Honor guard salutes nurses for dedication to their profession

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Nurses Frankie Jordan and Tabatha Hall represent the Nursing Honor Guard at a funeral service. Launched at Vidant Medical Center in Greenville in 2017, honor guard members participate in final services for nurses dressed in traditional white uniforms and recite the Florence Nightingale Pledge, named for the founder of modern nursing. “To be able to extend that compassion and just know that they were recognized means a lot,” Hall said.


By Kim Grizzard
The Daily Reflector

Monday, May 13, 2019

GREENVILLE — Debbie Nelson still can recall the honor guard at her father-in-law’s funeral, the playing of “Taps” and the folding of the American flag in a ceremony befitting a World War II veteran.

But when her husband, John, died last year, there were no military officers in dress blues to pay tribute to him for his service and sacrifice. There were women in white.

They were there to honor one who dedicated his life to caring for others. As members of the Nursing Honor Guard, they consider it a privilege to provide a final salute to their fellow nurses.

“Military, fire, police, they all have a guard,” said Tabatha Hall, a registered nurse and program leader for the Nursing Honor Guard at Vidant Medical Center. “Nurses have guards, too. This is our last way to thank that nurse.”

Launched at Vidant in 2017, the Nursing Honor Guard follows a model that exists in a number of states. Members participate in final services dressed in traditional white uniforms and recite the Florence Nightingale Pledge, named for the founder of modern nursing.

The guard, made up of volunteers, performs such duties as standing by the casket, reciting “A Nurse’s Prayer” and announcing the last roll call for the nurse. Members also present a Nightingale lamp to surviving family members.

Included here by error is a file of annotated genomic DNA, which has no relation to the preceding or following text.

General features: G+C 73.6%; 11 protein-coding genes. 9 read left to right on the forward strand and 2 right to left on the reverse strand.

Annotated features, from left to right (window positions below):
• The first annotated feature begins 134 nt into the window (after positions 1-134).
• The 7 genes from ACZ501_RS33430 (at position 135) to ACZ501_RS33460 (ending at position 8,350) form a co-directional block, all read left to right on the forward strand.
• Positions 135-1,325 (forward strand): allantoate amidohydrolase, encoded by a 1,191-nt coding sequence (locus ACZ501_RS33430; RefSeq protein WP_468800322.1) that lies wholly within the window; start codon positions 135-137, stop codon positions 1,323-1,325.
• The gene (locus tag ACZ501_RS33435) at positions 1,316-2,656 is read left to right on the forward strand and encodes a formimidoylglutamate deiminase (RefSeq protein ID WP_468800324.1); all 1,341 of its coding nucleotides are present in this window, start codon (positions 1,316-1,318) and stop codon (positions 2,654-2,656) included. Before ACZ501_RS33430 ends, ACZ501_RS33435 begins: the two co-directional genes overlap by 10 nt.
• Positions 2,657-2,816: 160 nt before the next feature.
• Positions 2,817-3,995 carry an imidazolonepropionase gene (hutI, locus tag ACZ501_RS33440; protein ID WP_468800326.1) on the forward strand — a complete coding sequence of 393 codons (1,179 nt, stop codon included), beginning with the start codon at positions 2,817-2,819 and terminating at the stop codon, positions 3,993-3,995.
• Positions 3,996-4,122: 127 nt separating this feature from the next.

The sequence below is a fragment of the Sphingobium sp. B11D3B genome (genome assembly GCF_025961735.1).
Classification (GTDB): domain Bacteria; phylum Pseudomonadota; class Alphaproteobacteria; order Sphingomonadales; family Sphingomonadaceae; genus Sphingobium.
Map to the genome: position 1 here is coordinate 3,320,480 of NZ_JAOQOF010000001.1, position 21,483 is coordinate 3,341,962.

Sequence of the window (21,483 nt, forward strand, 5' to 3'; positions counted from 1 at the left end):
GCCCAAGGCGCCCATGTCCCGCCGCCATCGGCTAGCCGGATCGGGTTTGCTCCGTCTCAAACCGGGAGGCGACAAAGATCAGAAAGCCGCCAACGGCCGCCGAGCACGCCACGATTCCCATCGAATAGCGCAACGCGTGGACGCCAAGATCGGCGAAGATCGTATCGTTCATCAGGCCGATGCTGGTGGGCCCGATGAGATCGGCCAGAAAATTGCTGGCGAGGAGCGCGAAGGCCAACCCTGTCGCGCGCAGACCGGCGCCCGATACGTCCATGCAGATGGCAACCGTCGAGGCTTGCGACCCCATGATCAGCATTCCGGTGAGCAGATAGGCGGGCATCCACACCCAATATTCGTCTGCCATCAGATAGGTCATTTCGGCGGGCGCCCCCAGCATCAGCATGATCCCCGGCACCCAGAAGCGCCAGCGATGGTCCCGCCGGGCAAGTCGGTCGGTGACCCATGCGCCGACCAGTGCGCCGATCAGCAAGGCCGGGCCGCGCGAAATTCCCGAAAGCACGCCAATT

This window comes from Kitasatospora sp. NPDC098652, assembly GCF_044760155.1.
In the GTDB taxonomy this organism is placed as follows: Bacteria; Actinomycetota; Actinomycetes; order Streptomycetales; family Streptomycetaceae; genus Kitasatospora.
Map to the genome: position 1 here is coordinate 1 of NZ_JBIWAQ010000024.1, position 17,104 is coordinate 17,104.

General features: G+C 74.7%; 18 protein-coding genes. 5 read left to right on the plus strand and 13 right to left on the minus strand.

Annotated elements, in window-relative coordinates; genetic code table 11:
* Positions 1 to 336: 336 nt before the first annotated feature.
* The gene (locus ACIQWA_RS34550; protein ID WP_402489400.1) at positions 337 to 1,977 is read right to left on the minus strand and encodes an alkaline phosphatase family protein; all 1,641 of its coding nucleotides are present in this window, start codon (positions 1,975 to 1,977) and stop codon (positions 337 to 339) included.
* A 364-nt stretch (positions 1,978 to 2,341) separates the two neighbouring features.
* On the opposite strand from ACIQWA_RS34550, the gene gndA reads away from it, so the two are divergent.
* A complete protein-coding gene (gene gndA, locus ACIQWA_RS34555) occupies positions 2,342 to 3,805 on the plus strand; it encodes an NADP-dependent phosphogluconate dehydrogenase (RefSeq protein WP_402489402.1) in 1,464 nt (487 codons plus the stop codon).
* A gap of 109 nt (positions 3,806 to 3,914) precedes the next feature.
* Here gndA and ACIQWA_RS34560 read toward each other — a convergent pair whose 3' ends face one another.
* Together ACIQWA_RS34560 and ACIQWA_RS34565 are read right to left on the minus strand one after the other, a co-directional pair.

“It’s an honor to be able to be part of their service and to do the last roll call and release them from duty,” Hall said. “I don’t think there’s any one of us that have done a service yet that haven’t gotten choked up.

“I think it’s meaningful because, as nurses, we spend most of our lives serving others,” she said. “(This is) to be able to show we appreciated this person and what they’ve dedicated to the profession.”

In a little more than a year, Vidant’s Nursing Honor Guard has grown from 20 volunteers to about 50 and has presided at nine funerals or memorial services.

John Nelson’s was the first. When the 38-year nursing veteran died last year at age 64, the local guard sent two representatives to Myrtle Beach, S.C., to pay their respects.

John’s wife, Debbie, also a nurse, had never heard of Nursing Honor Guard when member Elizabeth Seawell contacted her to offer to have the Nursing Honor Guard participate in a service for John, a former co-worker.

Debbie knew it was something that her husband, whom friends called “Big John,” would have loved. Nursing was such a part of his life that it seemed only fitting that it be part of his celebration of life.

He and Debbie had met in nursing school at Virginia’s Petersburg General Hospital, and John had spent 35 years at Pitt County Memorial Hospital (later Vidant). A member of the original EastCare nursing team, he flew more than 850 missions from 1985 to 1993.

“He was an amazing nurse,” Debbie said of her husband, who stood at 6-foot, 3-inches tall and had long hair and a beard. “He looked like ZZ Top, Willie Nelson and Santa Claus all mixed together.

“You work almost 40 years in nursing. It’s a hard job,” Debbie said. “To have somebody honor you like the military gets honored at their funerals, it was incredible … He would have been blown away, so proud.”

Sherri Crouch, who works in the ambulatory surgical unit at Vidant Beaufort, has been a nurse for 25 years. Her mother, Susan Holbert Respess, had a nursing career that spanned 38 years.

Still, Crouch was not familiar with Nursing Honor Guard until her mother died in January.

“The very first time I’d ever seen the (Nursing Honor Guard) ceremony was at my mother’s service,” Crouch said, adding that having her mother’s career acknowledged in this way helped bring comfort to the family.

“I think it provides a different look into a profession than anything that we’ve ever done before,” Crouch said. “I just think this brings so much value to the job because it’s not just a job. You don’t do this because it’s a job. You nurse because it’s a passion.”

After seeing the effect the Nursing Honor Guard had at her mother’s funeral service, Crouch decided to join the effort as a volunteer. She wants to help give other families what her family received.

“(It) was a lot of pride in our mother and her work, also some closure knowing that she had helped so many people,” she said. “Her service here was done and she wasn’t forgotten. She was well remembered.”